As the Final Report of the University of Wisconsin System Task Force on Women’s Studies wrote in 1974, a major objective of Women’s Studies is "to raise the aspirations of women, expanding their sense of possible future alternatives and opportunities and their own capabilities. The concurrent purpose is to enable men to widen their spheres of development for they, too, have been limited by narrow traditional concepts of ‘women’s roles’ and ‘men’s roles.’ Since 1974, Women’s Studies has achieved some of these goals, and as part of the continuing efforts to advance equality for women, the UW Colleges Women’s Studies Program has as its mission to introduce students to the scholarship on and by women within all academic disciplines.
The UW Colleges Gender, Sexuality, and Women’s Studies Program addresses three areas of learning: curriculum, research, and civic and community engagement. Part of our mission is to extend learning from the classroom to research, service learning, and community outreach. We strive to balance traditional approaches to academic disciplines with a gender-focused perspective and to help students develop a general understanding of patriarchy and how it has affected and continues to affect, women’s and men’s lives.
An interdisciplinary program of study, Women’s Studies introduces students to the scholarship, literature, and creative works by and about women that are transforming the liberal arts and the professions. As an interdisciplinary, multicultural, and global course of study, women’s studies courses will prepare students to use both traditional and feminist perspectives to analyze gender, sex, and sexuality as biological, psychological, social, and cultural phenomena. This might include the study of social change movements, politics and government, fine arts, literature, and the social sciences, with one possible goal being the creation of an understanding that interrelated factors (e.g., race, ethnicity, class, age, disability, religion, national origin, and sexual orientation) inform knowledge of women’s history, culture, and social roles. Students should also gain knowledge of feminist movements for social change globally and in the US.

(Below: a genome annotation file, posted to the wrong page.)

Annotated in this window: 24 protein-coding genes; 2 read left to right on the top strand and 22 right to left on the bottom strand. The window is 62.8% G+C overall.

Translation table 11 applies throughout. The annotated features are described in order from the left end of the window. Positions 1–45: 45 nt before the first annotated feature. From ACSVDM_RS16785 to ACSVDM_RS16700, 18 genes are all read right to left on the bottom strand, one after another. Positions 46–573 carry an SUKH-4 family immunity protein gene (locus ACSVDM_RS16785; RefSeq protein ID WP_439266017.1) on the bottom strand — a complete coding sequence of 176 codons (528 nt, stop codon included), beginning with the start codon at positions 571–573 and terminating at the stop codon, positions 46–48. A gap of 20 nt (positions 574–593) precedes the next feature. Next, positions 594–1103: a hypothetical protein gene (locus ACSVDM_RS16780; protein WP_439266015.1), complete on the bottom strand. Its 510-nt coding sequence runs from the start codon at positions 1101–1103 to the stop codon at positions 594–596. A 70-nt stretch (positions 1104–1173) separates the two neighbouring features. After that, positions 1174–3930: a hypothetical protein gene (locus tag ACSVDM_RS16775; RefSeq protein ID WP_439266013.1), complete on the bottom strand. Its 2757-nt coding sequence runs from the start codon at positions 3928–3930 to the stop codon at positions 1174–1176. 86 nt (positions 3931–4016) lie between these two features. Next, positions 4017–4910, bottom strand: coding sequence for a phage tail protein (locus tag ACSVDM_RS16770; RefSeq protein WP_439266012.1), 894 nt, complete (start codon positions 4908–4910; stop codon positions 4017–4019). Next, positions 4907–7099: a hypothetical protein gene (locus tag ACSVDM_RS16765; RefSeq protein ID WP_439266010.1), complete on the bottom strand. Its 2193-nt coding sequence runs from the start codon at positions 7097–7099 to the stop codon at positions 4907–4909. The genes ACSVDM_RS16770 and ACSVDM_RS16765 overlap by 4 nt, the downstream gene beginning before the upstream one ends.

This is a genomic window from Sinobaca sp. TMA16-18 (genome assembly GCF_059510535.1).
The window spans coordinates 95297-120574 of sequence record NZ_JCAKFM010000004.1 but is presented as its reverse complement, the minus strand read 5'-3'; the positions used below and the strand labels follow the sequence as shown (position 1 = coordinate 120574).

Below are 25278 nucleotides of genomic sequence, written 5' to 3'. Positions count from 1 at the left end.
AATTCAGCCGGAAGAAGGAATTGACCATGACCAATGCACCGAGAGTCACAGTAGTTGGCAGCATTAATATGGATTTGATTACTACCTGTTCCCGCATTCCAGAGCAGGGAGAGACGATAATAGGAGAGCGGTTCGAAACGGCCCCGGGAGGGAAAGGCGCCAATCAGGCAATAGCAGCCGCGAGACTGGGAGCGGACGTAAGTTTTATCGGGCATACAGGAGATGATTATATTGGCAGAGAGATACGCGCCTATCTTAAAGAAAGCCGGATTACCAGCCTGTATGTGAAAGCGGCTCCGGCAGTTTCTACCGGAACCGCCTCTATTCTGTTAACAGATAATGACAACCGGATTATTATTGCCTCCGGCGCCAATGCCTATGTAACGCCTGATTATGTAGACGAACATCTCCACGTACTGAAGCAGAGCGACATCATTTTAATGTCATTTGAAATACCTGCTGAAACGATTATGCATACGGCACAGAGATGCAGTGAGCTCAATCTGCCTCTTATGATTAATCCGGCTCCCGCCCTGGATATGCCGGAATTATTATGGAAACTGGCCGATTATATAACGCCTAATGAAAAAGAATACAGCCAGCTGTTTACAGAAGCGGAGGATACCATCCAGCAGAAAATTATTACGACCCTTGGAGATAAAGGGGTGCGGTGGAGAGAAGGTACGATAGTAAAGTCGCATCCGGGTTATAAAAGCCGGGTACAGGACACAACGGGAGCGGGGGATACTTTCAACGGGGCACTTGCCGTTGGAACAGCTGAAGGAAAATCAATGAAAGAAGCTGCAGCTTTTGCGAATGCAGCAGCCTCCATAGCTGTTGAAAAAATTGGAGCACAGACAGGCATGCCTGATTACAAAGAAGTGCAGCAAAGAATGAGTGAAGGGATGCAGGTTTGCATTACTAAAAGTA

Through the use of feminist pedagogical methods, the UW Colleges Gender, Sexuality, and Women’s Studies Program will develop and sustain a learning environment, curricula, and a trained faculty to provide a complex, informed, and thorough learning experience.
On a broader scope, the Gender, Sexuality, and Women’s Studies Program has several overall goals for students:
- improve critical thinking and provide students with the intellectual means to question prevailing assumptions
- promote social responsibility through revealing the connections between personal experience and political activity and validating student contributions and voices
- relate learning in the classroom to lives in communities
In the field of Gender, Sexuality, and Women’s Studies, faculty and students will develop new interdisciplinary research, scholarship, creative work, and new methods for improving the study of women, in addition to critically evaluating traditional scholarship and research upon which they draw for their own work.
Civic and Community Engagement
Activism and advocacy are central components in the field of Gender, Sexuality, and Women’s Studies. Consequently, the curriculum should respond to issues of concern relevant to the lives of women on our university campus, in our local areas, across the Americas, and around the globe. Further, the empowerment of a diverse population of women, both in the academy and in society, within local, regional, and global contexts remains a significant objective of Gender, Sexuality, and Women’s Studies as an academic discipline as well as a foundation for activism.
The Gender, Sexuality, and Women’s Studies Program aims to increase the solidarity among women on campus and to improve the campus climate for women. The program can accomplish this goal through several initiatives:
- by providing a diverse, comprehensive curriculum of courses acknowledging women’s experiences and issues.
- by supporting campus activities”student organizations, lectures, panels, etc.”that promote awareness, recognition, and celebration of women’s culture
- by developing campus resources (women’s support groups, sexual harassment mediation, appropriate counseling services, for example) for female students, staff, and faculty to create a space for their intellectual development, necessarily informed by emotional, psychological, and material conditions.